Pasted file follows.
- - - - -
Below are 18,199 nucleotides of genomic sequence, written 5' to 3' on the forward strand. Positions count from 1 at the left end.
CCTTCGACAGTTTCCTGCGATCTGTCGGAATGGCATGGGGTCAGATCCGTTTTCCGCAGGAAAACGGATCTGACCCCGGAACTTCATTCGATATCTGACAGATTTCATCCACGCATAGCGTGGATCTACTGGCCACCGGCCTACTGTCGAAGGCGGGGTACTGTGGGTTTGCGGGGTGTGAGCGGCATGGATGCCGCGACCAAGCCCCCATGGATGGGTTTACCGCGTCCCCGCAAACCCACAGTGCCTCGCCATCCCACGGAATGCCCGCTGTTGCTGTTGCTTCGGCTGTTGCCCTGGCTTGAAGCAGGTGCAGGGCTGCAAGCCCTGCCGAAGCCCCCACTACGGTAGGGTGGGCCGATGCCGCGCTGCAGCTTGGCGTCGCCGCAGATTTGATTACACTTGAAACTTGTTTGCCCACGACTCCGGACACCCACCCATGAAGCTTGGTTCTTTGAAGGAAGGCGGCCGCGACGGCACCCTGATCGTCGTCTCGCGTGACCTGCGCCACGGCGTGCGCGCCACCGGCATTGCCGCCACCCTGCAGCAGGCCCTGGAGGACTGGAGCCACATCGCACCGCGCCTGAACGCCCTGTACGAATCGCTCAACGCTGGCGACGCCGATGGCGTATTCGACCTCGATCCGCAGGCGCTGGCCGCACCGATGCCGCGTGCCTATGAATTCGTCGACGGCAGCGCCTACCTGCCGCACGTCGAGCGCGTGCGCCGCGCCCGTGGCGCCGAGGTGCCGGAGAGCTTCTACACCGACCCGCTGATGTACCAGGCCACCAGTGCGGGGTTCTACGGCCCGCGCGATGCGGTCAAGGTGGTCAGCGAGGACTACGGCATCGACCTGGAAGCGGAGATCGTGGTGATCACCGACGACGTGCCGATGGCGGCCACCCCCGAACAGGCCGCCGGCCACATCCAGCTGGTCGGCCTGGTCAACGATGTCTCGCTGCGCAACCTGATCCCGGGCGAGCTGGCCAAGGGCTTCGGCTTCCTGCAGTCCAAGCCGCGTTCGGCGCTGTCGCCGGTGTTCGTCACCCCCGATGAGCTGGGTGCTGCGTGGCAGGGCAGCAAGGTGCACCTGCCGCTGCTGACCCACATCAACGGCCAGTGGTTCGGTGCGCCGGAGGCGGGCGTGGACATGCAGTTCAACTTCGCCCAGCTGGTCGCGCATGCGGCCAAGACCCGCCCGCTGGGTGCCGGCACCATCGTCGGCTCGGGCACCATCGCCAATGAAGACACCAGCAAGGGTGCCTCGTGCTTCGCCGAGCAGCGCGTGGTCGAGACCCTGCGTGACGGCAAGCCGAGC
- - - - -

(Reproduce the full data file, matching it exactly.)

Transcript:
Below are 18,199 nucleotides of genomic sequence, written 5' to 3' on the forward strand. Positions count from 1 at the left end.
CCTTCGACAGTTTCCTGCGATCTGTCGGAATGGCATGGGGTCAGATCCGTTTTCCGCAGGAAAACGGATCTGACCCCGGAACTTCATTCGATATCTGACAGATTTCATCCACGCATAGCGTGGATCTACTGGCCACCGGCCTACTGTCGAAGGCGGGGTACTGTGGGTTTGCGGGGTGTGAGCGGCATGGATGCCGCGACCAAGCCCCCATGGATGGGTTTACCGCGTCCCCGCAAACCCACAGTGCCTCGCCATCCCACGGAATGCCCGCTGTTGCTGTTGCTTCGGCTGTTGCCCTGGCTTGAAGCAGGTGCAGGGCTGCAAGCCCTGCCGAAGCCCCCACTACGGTAGGGTGGGCCGATGCCGCGCTGCAGCTTGGCGTCGCCGCAGATTTGATTACACTTGAAACTTGTTTGCCCACGACTCCGGACACCCACCCATGAAGCTTGGTTCTTTGAAGGAAGGCGGCCGCGACGGCACCCTGATCGTCGTCTCGCGTGACCTGCGCCACGGCGTGCGCGCCACCGGCATTGCCGCCACCCTGCAGCAGGCCCTGGAGGACTGGAGCCACATCGCACCGCGCCTGAACGCCCTGTACGAATCGCTCAACGCTGGCGACGCCGATGGCGTATTCGACCTCGATCCGCAGGCGCTGGCCGCACCGATGCCGCGTGCCTATGAATTCGTCGACGGCAGCGCCTACCTGCCGCACGTCGAGCGCGTGCGCCGCGCCCGTGGCGCCGAGGTGCCGGAGAGCTTCTACACCGACCCGCTGATGTACCAGGCCACCAGTGCGGGGTTCTACGGCCCGCGCGATGCGGTCAAGGTGGTCAGCGAGGACTACGGCATCGACCTGGAAGCGGAGATCGTGGTGATCACCGACGACGTGCCGATGGCGGCCACCCCCGAACAGGCCGCCGGCCACATCCAGCTGGTCGGCCTGGTCAACGATGTCTCGCTGCGCAACCTGATCCCGGGCGAGCTGGCCAAGGGCTTCGGCTTCCTGCAGTCCAAGCCGCGTTCGGCGCTGTCGCCGGTGTTCGTCACCCCCGATGAGCTGGGTGCTGCGTGGCAGGGCAGCAAGGTGCACCTGCCGCTGCTGACCCACATCAACGGCCAGTGGTTCGGTGCGCCGGAGGCGGGCGTGGACATGCAGTTCAACTTCGCCCAGCTGGTCGCGCATGCGGCCAAGACCCGCCCGCTGGGTGCCGGCACCATCGTCGGCTCGGGCACCATCGCCAATGAAGACACCAGCAAGGGTGCCTCGTGCTTCGCCGAGCAGCGCGTGGTCGAGACCCTGCGTGACGGCAAGCCGAGC